Embedded in that one paragraph are several great truths. The Senate, which describes itself as the world’s greatest deliberative body, is no such thing. Politicians’ views are shaped for, and shaped by, special-interest groups. Ideological rigidity and foolish consistency — more proof that Ralph Waldo Emerson was born in the wrong century — are celebrated rather than deplored.
So maybe what America needs is a little less consistency from its politicians. This is probably not an attractive view for a columnist to promulgate, but it may provide a fresh breeze in that cave of wind on Capitol Hill.
What is meant by less consistency?
Start with the notion of making congressional debates, and White House negotiations, actual debates and negotiations. Maybe the presence of so many lawyers, and the lure of the closing argument, has warped our politics. But if politicians viewed their scripted talking points only as opening arguments rather than as the last word, if they listened to the views of their rivals, and if they then evaluated their own views against their opponents’, they might actually find a middle ground, or scoot out of their corner into another corner, or at least have respect for views that clash with theirs, and for the men and women who express them.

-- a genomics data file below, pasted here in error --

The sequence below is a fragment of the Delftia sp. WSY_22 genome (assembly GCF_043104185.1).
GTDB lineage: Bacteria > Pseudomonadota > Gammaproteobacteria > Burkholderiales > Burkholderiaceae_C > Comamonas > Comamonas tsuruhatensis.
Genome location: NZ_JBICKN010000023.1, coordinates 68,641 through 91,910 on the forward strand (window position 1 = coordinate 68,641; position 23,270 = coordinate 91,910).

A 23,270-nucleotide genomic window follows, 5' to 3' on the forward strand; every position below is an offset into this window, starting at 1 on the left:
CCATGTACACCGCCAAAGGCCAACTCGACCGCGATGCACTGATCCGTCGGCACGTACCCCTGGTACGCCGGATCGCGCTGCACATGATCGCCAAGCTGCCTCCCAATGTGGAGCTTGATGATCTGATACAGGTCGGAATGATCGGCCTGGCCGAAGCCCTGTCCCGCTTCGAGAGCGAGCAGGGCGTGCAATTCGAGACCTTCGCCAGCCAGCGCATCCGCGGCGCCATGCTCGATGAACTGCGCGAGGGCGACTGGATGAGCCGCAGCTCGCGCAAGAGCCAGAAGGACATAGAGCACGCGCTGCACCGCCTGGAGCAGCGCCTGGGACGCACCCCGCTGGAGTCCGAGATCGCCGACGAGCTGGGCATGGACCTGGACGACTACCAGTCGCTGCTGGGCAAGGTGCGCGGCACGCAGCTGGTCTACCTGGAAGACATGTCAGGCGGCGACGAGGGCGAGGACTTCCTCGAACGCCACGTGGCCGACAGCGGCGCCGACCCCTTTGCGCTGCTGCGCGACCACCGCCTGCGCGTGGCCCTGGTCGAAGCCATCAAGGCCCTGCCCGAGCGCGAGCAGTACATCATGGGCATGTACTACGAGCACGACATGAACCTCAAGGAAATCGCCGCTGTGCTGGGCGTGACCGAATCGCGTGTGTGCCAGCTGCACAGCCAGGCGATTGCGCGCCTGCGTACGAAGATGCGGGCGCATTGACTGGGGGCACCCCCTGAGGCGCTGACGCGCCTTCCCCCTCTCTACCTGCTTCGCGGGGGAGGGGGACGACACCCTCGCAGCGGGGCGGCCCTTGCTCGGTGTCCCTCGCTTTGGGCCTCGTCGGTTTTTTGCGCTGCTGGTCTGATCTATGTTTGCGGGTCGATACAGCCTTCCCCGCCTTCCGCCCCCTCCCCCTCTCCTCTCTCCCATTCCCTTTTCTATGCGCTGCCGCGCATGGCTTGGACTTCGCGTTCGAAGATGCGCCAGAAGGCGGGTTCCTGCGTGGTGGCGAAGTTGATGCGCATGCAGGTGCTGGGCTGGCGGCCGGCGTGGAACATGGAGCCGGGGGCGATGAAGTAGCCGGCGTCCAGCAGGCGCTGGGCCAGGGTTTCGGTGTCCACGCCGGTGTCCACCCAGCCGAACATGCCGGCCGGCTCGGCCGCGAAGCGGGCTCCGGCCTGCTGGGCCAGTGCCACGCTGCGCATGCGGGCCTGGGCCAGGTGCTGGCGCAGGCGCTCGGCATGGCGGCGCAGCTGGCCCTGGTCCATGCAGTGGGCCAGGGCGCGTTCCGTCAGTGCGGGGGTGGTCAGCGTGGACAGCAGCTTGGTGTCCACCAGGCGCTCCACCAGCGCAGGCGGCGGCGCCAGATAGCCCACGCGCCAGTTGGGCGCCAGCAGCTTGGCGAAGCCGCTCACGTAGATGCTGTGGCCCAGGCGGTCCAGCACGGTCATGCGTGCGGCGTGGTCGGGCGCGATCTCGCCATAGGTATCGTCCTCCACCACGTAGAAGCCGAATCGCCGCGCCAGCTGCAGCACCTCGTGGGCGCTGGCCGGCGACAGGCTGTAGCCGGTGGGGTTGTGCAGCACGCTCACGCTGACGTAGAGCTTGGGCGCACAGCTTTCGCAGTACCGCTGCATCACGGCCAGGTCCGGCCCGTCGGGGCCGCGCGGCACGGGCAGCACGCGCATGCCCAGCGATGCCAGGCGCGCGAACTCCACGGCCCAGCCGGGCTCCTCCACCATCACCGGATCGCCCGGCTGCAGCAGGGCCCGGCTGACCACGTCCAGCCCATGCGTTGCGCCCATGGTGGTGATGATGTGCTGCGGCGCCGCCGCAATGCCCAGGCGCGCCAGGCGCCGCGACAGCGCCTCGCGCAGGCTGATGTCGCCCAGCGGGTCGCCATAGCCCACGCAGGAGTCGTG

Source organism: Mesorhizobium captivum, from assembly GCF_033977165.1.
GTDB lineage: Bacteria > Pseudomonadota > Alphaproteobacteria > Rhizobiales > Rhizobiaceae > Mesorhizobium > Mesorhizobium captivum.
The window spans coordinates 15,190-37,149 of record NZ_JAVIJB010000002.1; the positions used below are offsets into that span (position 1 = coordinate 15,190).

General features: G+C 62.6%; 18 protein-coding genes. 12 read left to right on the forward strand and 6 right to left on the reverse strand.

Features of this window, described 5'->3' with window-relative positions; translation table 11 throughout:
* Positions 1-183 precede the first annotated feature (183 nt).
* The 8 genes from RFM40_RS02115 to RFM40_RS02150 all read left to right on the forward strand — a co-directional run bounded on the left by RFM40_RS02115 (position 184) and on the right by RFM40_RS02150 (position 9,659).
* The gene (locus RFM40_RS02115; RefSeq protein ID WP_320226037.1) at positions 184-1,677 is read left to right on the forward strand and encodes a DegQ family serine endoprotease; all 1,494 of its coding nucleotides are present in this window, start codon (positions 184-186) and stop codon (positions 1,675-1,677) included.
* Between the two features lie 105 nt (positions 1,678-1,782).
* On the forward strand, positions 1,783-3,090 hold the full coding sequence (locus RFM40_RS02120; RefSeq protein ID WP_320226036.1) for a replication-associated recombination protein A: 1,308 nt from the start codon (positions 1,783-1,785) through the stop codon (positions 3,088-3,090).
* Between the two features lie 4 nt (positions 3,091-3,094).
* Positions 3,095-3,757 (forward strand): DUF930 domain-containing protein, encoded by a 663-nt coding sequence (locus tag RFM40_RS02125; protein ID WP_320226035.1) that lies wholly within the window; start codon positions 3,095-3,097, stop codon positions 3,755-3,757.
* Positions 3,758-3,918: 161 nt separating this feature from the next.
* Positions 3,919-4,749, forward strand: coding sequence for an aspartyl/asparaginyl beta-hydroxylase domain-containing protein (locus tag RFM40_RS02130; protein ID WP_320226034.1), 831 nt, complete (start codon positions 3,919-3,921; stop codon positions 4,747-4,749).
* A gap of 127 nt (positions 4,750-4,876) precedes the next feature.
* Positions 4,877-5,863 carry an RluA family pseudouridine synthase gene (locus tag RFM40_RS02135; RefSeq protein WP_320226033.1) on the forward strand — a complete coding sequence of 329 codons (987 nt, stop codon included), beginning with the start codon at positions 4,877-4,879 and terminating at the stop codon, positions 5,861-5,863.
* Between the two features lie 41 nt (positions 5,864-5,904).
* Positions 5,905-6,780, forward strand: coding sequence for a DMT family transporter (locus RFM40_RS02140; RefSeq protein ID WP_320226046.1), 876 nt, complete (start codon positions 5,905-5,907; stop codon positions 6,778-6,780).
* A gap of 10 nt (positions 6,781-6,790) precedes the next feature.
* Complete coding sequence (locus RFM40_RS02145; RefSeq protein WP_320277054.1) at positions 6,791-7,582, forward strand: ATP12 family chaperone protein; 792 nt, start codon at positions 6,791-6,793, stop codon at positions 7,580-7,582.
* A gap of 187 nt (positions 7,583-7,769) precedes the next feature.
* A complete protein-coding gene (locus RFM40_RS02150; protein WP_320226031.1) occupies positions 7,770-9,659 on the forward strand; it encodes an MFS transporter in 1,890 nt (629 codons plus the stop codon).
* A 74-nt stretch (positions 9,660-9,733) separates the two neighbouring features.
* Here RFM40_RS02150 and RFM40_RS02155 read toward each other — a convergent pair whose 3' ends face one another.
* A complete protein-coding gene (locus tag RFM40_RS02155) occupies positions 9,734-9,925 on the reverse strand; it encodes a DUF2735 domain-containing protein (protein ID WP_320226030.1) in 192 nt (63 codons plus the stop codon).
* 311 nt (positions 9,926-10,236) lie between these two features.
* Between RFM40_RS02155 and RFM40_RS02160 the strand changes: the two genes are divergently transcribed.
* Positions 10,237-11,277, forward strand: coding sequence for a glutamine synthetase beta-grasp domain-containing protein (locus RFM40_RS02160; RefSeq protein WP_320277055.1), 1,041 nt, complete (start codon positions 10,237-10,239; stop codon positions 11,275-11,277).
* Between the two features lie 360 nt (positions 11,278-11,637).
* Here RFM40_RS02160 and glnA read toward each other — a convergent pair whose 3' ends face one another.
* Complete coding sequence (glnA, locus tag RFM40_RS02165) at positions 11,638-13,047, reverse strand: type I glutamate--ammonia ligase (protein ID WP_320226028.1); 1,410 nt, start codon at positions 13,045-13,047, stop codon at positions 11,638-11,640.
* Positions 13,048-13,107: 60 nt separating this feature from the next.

Nearly a half century ago, Richard Nixon hired professor Jeffrey Hart as a speechwriter, telling him, as Hart, an expert in English poetry, liked to say, to add a spot of Tennyson to Nixon’s remarks. Here’s a spot of Tennyson that might jolt our convictions about conviction: “There lives more faith in honest doubt, believe me, than in half the creeds.”
Anyone who took public speaking in college knows that the principal purpose of speechifying is persuasion. Yet, our politicians believe that the speech (and the negotiation, or the House-Senate conference committee) is less for persuasion than for exposition. Let’s consider celebrating the politician who changes his or her mind — not for mean advantage but for principle.